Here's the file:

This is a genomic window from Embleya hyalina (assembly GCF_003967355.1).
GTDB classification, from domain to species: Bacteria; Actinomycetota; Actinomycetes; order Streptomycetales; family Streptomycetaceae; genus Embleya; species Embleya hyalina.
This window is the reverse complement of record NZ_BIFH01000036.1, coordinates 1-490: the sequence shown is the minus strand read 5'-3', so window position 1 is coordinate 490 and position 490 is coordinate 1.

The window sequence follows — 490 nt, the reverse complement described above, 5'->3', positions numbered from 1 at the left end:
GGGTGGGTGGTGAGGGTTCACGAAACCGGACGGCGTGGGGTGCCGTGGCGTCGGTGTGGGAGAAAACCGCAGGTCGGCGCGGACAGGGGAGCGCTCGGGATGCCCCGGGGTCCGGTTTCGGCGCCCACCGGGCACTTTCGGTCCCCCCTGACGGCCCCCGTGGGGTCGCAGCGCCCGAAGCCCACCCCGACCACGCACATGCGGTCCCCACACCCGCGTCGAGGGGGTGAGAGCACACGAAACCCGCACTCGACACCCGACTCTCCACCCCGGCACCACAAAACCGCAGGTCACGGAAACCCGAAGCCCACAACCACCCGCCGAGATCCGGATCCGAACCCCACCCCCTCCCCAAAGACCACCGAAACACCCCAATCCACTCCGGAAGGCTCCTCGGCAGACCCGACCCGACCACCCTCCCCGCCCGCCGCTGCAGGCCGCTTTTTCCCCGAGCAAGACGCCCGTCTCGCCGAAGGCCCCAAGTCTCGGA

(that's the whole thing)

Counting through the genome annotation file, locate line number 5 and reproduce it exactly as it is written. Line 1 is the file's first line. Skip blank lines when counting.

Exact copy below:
GGGTGGGTGGTGAGGGTTCACGAAACCGGACGGCGTGGGGTGCCGTGGCGTCGGTGTGGGAGAAAACCGCAGGTCGGCGCGGACAGGGGAGCGCTCGGGATGCCCCGGGGTCCGGTTTCGGCGCCCACCGGGCACTTTCGGTCCCCCCTGACGGCCCCCGTGGGGTCGCAGCGCCCGAAGCCCACCCCGACCACGCACATGCGGTCCCCACACCCGCGTCGAGGGGGTGAGAGCACACGAAACCCGCACTCGACACCCGACTCTCCACCCCGGCACCACAAAACCGCAGGTCACGGAAACCCGAAGCCCACAACCACCCGCCGAGATCCGGATCCGAACCCCACCCCCTCCCCAAAGACCACCGAAACACCCCAATCCACTCCGGAAGGCTCCTCGGCAGACCCGACCCGACCACCCTCCCCGCCCGCCGCTGCAGGCCGCTTTTTCCCCGAGCAAGACGCCCGTCTCGCCGAAGGCCCCAAGTCTCGGA